British clubs are free to install netting, too, as long as it is ratified by the local safety authority. But the problem in Manchester is actually the very localised one of how the away supporters section is jammed in between two sections of home support – which means that visiting players celebrate right in front of City supporters. Two seasons ago, City tried a six-month experiment during their Europa League campaign which they thought might resolve the problem, by placing away fans in the third tier of the East Stand, similar to the way Newcastle United put their way fans up in the gods. But that placed the Etihad away fans above two tiers of home supporters, creating segregation problems when the stadium emptied. The club consider the end of the ground from which fans presently leave the Etihad as one of the safest in the country, because of the sterile area outside the stadium in that location. When the ground is expanded or redesigned – and City are doing feasibility studies at the moment – moving the away fans will be a priority.

With arrests of football fans last season 24 per cent down on previous seasons, we don't seem to have reached a seminal moment in the story of football hooliganism. Malcolm Clarke, chairman of the Football Supporters' Federation, cautioned against a knee-jerk reaction yesterday and there certainly seems to be a risk of the social and mass media exaggerating the extent of the problem.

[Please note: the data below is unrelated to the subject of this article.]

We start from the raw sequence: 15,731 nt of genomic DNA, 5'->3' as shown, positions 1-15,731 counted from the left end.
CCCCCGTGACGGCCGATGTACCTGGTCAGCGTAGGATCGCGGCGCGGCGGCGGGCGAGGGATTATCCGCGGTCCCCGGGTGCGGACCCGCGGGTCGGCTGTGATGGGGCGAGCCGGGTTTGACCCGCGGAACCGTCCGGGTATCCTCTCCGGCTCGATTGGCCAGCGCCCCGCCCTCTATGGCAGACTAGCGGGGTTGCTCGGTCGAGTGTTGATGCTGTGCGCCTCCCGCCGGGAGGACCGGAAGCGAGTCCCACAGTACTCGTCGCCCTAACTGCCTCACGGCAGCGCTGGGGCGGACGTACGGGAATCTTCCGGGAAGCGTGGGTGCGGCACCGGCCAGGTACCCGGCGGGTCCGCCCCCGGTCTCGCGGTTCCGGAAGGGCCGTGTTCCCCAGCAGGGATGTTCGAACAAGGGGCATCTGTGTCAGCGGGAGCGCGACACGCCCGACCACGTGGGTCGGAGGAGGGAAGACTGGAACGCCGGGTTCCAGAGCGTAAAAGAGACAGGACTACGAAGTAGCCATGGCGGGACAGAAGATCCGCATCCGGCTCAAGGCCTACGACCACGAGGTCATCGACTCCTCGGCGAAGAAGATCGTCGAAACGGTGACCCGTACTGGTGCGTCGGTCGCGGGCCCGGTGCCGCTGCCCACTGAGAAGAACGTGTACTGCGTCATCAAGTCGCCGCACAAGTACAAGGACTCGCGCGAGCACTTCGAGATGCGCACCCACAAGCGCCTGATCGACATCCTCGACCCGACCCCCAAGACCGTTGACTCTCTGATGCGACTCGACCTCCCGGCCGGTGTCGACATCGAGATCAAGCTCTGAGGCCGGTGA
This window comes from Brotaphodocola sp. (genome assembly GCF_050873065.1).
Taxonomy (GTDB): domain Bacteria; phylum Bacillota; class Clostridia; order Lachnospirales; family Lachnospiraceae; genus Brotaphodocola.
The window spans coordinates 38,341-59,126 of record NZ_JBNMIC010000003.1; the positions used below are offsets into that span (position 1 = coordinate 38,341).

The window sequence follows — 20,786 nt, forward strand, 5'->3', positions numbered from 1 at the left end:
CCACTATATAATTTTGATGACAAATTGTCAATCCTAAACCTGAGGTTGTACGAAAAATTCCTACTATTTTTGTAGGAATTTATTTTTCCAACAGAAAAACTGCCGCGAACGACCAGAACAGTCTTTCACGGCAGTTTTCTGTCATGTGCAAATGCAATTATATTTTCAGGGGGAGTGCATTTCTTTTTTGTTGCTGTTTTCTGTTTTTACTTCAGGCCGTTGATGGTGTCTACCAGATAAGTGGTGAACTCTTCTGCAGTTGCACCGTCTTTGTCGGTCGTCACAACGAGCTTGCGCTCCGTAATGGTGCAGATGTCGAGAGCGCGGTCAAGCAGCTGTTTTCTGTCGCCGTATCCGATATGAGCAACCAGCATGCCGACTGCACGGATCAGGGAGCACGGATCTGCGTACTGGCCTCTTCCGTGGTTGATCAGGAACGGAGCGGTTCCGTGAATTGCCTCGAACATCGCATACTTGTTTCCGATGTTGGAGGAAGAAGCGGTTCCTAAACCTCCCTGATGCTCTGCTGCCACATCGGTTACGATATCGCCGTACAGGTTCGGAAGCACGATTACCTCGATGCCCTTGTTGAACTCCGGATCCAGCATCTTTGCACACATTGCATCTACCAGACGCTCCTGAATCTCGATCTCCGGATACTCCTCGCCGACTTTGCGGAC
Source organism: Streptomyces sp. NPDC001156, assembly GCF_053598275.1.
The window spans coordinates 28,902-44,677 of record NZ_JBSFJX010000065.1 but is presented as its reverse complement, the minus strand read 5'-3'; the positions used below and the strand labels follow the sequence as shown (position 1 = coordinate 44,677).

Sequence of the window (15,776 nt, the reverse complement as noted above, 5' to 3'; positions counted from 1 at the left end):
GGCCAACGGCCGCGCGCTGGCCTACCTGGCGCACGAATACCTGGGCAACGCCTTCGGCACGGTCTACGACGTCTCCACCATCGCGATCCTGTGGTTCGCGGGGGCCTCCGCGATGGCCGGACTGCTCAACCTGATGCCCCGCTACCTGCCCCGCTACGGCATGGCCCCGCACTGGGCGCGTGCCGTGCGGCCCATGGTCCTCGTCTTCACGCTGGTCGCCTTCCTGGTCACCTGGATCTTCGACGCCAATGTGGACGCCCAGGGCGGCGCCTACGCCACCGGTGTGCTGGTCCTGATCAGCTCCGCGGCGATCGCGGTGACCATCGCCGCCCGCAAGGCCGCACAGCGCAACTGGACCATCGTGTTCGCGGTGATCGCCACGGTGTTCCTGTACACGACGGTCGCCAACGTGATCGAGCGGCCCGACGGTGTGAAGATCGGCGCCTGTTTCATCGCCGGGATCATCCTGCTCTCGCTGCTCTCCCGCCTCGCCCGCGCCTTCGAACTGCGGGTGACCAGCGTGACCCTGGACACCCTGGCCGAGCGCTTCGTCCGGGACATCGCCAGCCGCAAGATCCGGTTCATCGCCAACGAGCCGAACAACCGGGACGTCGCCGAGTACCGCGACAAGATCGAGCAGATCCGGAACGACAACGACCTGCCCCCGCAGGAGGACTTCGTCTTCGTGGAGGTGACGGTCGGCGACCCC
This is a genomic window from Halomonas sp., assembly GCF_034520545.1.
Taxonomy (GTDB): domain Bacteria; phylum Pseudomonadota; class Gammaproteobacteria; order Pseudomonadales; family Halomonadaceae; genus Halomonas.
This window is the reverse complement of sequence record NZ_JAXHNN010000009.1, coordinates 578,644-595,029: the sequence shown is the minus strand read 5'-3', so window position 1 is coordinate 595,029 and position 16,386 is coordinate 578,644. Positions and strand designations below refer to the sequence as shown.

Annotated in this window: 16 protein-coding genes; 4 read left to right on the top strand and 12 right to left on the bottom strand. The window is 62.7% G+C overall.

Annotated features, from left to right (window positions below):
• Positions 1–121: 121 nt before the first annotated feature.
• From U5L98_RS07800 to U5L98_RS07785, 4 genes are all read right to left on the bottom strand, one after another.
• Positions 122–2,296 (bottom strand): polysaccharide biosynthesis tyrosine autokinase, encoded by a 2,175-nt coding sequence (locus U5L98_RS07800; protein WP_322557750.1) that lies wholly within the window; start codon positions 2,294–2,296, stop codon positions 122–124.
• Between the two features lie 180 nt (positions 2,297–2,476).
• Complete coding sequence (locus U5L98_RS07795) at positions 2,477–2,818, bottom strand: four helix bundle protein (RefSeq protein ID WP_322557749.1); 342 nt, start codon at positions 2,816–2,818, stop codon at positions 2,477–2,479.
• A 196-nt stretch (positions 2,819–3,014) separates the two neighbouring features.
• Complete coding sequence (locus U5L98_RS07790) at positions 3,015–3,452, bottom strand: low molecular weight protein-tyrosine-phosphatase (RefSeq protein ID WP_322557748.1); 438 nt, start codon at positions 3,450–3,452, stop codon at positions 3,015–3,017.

"Netting is not something we feel it is necessary to have," Clarke said. "No one condones the throwing of missiles, but arrests last season were down on previous seasons and not many social phenomena alter that much. It is undoubtedly improving and I think before we start making knee-jerk reactions to particular incidents we ought to bear that in mind."

Clarke hopes supporters will become more self-policing and that peer pressure would also prevent fans throwing coins.

Ferdinand, the player who was on the receiving end of the missile, has not made an official complaint, though the offending fan can still be charged under football regulations. A high-profile life ban will be the most effective way of dealing with future incidents.

What happens in other countries

* Bundesliga (Germany)

The majority of clubs use protective netting hung from tall poles behind the goal to prevent missiles from entering the field of play. Most stadiums in the Bundesliga have adapted seating, with the front row raised above the field of play.

* Serie A (Italy)

Protective netting is also deployed as well as raised seating. In some stadiums, including the Juventus Stadium, transparent screens and fences are erected around the perimeter of the pitch.

* La Liga (Spain)

Protective netting is used behind goals while some clubs have built moats between the stands and the pitch to limit the risk of pitch invasions.

* Ligue 1 (France)

Insurmountable metal fencing is used, particularly in smaller stadiums. Protective fencing is used behind the goal at Marseilles' Vélodrome.

Josh Bell